"You know," he said, suddenly expansive, "I figured my life by now would be this swirling salon of luminaries and impresarios. Diaghilev to the left of me, Bowie to the right, Scott and Zelda duking it out in the bathroom, Beckett never quite making it to the party. I thought our salon chatter would be an unofficial record of the great artistic movements of our time."
He seemed to working himself up to a flight of eloquence, an act of verbal and creative generosity to lift all our perishing spirits, but then his eyelids dropped, his shoulders sagged, and he said, "But maybe all I get is talking to you, and other disappointments like you, in shitty un-salon-like pubs like this."
I was stung, but wanted him to go further, insult me more, expedite my offence-taking preliminary to my leave-taking. He closed his eyes, twisted his mouth into a moue of disgust - a moue, I shit you not - and I wondered how I'd disappointed him in the last few seconds.
"I made that speech a few days ago," he said, "but it came off better then. I've forgotten most of it. Perhaps," and he looked at me significantly, "the company was more inspiring. So, still doing drugs?"
Heavens no, knocked that on the head thanks, the pills and the coke anyway. On the other hand, I'd nasally administered a threshold dose of alphamethyltriptamine in the bathroom after pint one, in order to mitigate by its entactogenic properties the paranoia-inducing effects of his company. The AMT was also a sterling aide-de-camp in my ongoing battle with an acid comedown from the weekend, not that I worried about acid, non-habit forming as it is, though I've never gotten my hands on enough to test that theory. I suppose I had what some people might call a drug problem, ho ho, but it made all the other problems so much easier to deal with, ha ha.
"Yeah yeah, non-habit forming drug taking. Pathetic. Think you're a genius of degeneracy?" He pulled up his hoodie and T-shirt, showed me his wear and tear, a bulge on his right side below the ribs. "That's my liver," he said. The skin shone, glowed a brassy yellow like God's own index finger, assuming God is, as I've always suspected, a 40 a day man.
I told him about the girl I'd gone to bed with a couple of weeks back, about her Christian revulsion of the deed, her alcoholic escape from agency, her whispered intimations the next morning that I'd abused her, the rape accusation I expected any day to come knocking on my door.
"I fucked five women yesterday," he said, "And one man. I licked the shit off his dick."
I told him my father had died this year.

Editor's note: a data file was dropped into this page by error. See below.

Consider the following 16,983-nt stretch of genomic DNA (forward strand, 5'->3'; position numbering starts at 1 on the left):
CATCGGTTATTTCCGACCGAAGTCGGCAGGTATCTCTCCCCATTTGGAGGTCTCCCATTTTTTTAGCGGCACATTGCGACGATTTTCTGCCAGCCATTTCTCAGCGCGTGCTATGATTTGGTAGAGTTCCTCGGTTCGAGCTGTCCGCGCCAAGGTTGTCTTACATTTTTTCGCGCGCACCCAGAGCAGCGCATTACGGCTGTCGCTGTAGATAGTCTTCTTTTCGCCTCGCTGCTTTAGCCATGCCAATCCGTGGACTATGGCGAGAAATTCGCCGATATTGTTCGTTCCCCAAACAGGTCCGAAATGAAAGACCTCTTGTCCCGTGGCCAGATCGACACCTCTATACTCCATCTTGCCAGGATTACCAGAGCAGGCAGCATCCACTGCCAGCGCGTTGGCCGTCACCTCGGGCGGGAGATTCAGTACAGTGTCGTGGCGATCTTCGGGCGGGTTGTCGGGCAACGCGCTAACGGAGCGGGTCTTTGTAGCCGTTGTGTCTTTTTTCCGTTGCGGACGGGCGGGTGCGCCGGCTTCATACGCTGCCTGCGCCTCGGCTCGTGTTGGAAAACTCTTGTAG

"Lucky you," he said, "Mine's still alive".
The spirit of death enveloped us then, chthonic vapours seeped into our pints and down our throats, and I worried about the power of incantations, because my father hadn't died. It seemed that I became aware of the atoms I was made of, and that I could feel all that empty space inside the atoms, that quantum void between the electrons and the nucleus, and that empty space was death.
"Smile, lads," said a passing mum, not my mum, nor his, but playing the part of our mum for a generous moment. She was concerned for us probably, flirting in a way that was kind, like the memory of lasciviousness. "You're both too pretty for frowning," she added with a wink
"Fuck off you horrible cunt, this man used to be genius," he bellowed, and then hocked up a terrifying wad of brown phlegm, sent her scurrying to the safety of the bar, muttering oaths.
A part of me could have hugged him. But instead I started putting on my coat. I said it had been good to see him, told him he was looking well, said I'd missed this, this savage little repartee thing we had. I couldn't tell if I was lying or telling the truth. He raised his eyebrows, nodded or perhaps shook his head, it was hard to tell.
"You've always kept me down, always," he said towards the bleary end. "I would have made it if you hadn't given up on me."
He was my first real love, counting only the reciprocated loves, and though it may be hard to see, hard to put your finger on, hard to take the temperature of it, the love endures. Sometimes I even wish him well, wish him better. Sometimes I want my face to be the last thing he sees before he dies, my face turning away from him. Most days I don't think of him at all.